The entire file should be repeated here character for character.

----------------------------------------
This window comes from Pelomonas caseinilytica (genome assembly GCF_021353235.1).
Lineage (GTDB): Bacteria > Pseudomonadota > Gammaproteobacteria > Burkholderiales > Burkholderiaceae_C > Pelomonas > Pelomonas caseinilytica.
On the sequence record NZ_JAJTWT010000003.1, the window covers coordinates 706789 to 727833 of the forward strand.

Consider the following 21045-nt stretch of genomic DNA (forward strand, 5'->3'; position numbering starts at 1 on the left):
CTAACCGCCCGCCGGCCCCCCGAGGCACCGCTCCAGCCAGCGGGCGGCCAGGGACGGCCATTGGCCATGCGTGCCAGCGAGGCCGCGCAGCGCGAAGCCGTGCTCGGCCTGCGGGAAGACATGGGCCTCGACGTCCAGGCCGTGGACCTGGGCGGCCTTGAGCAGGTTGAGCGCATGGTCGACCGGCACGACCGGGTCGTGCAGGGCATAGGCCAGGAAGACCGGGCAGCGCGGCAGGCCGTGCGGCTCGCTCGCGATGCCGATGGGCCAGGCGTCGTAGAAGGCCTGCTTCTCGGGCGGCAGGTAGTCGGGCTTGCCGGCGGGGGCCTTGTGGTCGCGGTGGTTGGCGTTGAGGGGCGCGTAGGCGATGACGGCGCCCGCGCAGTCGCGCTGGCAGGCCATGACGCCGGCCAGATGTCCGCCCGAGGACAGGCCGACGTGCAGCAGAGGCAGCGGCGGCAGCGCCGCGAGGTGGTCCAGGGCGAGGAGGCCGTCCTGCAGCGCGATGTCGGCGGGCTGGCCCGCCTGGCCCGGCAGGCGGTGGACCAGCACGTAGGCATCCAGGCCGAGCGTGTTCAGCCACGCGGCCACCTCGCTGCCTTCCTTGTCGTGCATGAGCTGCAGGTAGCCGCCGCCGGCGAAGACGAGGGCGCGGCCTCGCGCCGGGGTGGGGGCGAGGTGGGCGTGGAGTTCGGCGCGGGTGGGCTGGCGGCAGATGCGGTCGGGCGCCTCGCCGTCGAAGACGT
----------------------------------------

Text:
This window comes from Pelomonas caseinilytica (genome assembly GCF_021353235.1).
Lineage (GTDB): Bacteria > Pseudomonadota > Gammaproteobacteria > Burkholderiales > Burkholderiaceae_C > Pelomonas > Pelomonas caseinilytica.
On the sequence record NZ_JAJTWT010000003.1, the window covers coordinates 706789 to 727833 of the forward strand.

Consider the following 21045-nt stretch of genomic DNA (forward strand, 5'->3'; position numbering starts at 1 on the left):
CTAACCGCCCGCCGGCCCCCCGAGGCACCGCTCCAGCCAGCGGGCGGCCAGGGACGGCCATTGGCCATGCGTGCCAGCGAGGCCGCGCAGCGCGAAGCCGTGCTCGGCCTGCGGGAAGACATGGGCCTCGACGTCCAGGCCGTGGACCTGGGCGGCCTTGAGCAGGTTGAGCGCATGGTCGACCGGCACGACCGGGTCGTGCAGGGCATAGGCCAGGAAGACCGGGCAGCGCGGCAGGCCGTGCGGCTCGCTCGCGATGCCGATGGGCCAGGCGTCGTAGAAGGCCTGCTTCTCGGGCGGCAGGTAGTCGGGCTTGCCGGCGGGGGCCTTGTGGTCGCGGTGGTTGGCGTTGAGGGGCGCGTAGGCGATGACGGCGCCCGCGCAGTCGCGCTGGCAGGCCATGACGCCGGCCAGATGTCCGCCCGAGGACAGGCCGACGTGCAGCAGAGGCAGCGGCGGCAGCGCCGCGAGGTGGTCCAGGGCGAGGAGGCCGTCCTGCAGCGCGATGTCGGCGGGCTGGCCCGCCTGGCCCGGCAGGCGGTGGACCAGCACGTAGGCATCCAGGCCGAGCGTGTTCAGCCACGCGGCCACCTCGCTGCCTTCCTTGTCGTGCATGAGCTGCAGGTAGCCGCCGCCGGCGAAGACGAGGGCGCGGCCTCGCGCCGGGGTGGGGGCGAGGTGGGCGTGGAGTTCGGCGCGGGTGGGCTGGCGGCAGATGCGGTCGGGCGCCTCGCCGTCGAAGACGT